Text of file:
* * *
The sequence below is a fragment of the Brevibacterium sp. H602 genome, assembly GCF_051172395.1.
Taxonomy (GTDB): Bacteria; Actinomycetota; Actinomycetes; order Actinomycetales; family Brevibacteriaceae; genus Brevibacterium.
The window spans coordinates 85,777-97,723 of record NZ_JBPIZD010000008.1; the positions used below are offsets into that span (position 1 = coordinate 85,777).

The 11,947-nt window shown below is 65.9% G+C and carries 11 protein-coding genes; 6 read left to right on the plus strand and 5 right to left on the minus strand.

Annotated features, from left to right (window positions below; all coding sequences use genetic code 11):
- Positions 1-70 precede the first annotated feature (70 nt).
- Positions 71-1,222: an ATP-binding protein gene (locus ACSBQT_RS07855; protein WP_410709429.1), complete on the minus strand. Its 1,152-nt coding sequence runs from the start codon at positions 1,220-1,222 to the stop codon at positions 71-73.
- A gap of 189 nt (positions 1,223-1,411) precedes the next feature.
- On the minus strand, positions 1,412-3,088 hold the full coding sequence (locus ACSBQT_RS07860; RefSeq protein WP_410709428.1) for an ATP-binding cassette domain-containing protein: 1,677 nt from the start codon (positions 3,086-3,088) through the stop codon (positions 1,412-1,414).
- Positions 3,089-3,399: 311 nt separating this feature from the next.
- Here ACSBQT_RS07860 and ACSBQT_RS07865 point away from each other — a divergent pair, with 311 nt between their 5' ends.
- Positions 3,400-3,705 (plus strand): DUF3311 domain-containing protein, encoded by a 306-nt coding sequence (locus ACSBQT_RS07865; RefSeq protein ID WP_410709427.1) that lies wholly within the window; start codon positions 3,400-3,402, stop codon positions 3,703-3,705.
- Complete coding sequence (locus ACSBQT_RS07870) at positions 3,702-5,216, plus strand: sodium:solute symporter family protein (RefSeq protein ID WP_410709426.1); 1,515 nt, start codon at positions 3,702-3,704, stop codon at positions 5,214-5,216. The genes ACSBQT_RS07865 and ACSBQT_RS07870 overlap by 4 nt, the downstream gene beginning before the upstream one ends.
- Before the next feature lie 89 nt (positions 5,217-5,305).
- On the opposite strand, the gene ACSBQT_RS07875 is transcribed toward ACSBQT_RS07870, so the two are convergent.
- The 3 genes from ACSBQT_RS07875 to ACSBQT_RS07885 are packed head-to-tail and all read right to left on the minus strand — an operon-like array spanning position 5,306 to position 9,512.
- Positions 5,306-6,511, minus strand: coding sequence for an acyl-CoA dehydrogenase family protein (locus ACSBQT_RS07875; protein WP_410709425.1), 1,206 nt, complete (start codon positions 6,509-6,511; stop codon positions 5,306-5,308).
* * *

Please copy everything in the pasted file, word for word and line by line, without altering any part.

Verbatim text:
The sequence below is a fragment of the Brevibacterium sp. H602 genome, assembly GCF_051172395.1.
Taxonomy (GTDB): Bacteria; Actinomycetota; Actinomycetes; order Actinomycetales; family Brevibacteriaceae; genus Brevibacterium.
The window spans coordinates 85,777-97,723 of record NZ_JBPIZD010000008.1; the positions used below are offsets into that span (position 1 = coordinate 85,777).

The 11,947-nt window shown below is 65.9% G+C and carries 11 protein-coding genes; 6 read left to right on the plus strand and 5 right to left on the minus strand.

Annotated features, from left to right (window positions below; all coding sequences use genetic code 11):
- Positions 1-70 precede the first annotated feature (70 nt).
- Positions 71-1,222: an ATP-binding protein gene (locus ACSBQT_RS07855; protein WP_410709429.1), complete on the minus strand. Its 1,152-nt coding sequence runs from the start codon at positions 1,220-1,222 to the stop codon at positions 71-73.
- A gap of 189 nt (positions 1,223-1,411) precedes the next feature.
- On the minus strand, positions 1,412-3,088 hold the full coding sequence (locus ACSBQT_RS07860; RefSeq protein WP_410709428.1) for an ATP-binding cassette domain-containing protein: 1,677 nt from the start codon (positions 3,086-3,088) through the stop codon (positions 1,412-1,414).
- Positions 3,089-3,399: 311 nt separating this feature from the next.
- Here ACSBQT_RS07860 and ACSBQT_RS07865 point away from each other — a divergent pair, with 311 nt between their 5' ends.
- Positions 3,400-3,705 (plus strand): DUF3311 domain-containing protein, encoded by a 306-nt coding sequence (locus ACSBQT_RS07865; RefSeq protein ID WP_410709427.1) that lies wholly within the window; start codon positions 3,400-3,402, stop codon positions 3,703-3,705.
- Complete coding sequence (locus ACSBQT_RS07870) at positions 3,702-5,216, plus strand: sodium:solute symporter family protein (RefSeq protein ID WP_410709426.1); 1,515 nt, start codon at positions 3,702-3,704, stop codon at positions 5,214-5,216. The genes ACSBQT_RS07865 and ACSBQT_RS07870 overlap by 4 nt, the downstream gene beginning before the upstream one ends.
- Before the next feature lie 89 nt (positions 5,217-5,305).
- On the opposite strand, the gene ACSBQT_RS07875 is transcribed toward ACSBQT_RS07870, so the two are convergent.
- The 3 genes from ACSBQT_RS07875 to ACSBQT_RS07885 are packed head-to-tail and all read right to left on the minus strand — an operon-like array spanning position 5,306 to position 9,512.
- Positions 5,306-6,511, minus strand: coding sequence for an acyl-CoA dehydrogenase family protein (locus ACSBQT_RS07875; protein WP_410709425.1), 1,206 nt, complete (start codon positions 6,509-6,511; stop codon positions 5,306-5,308).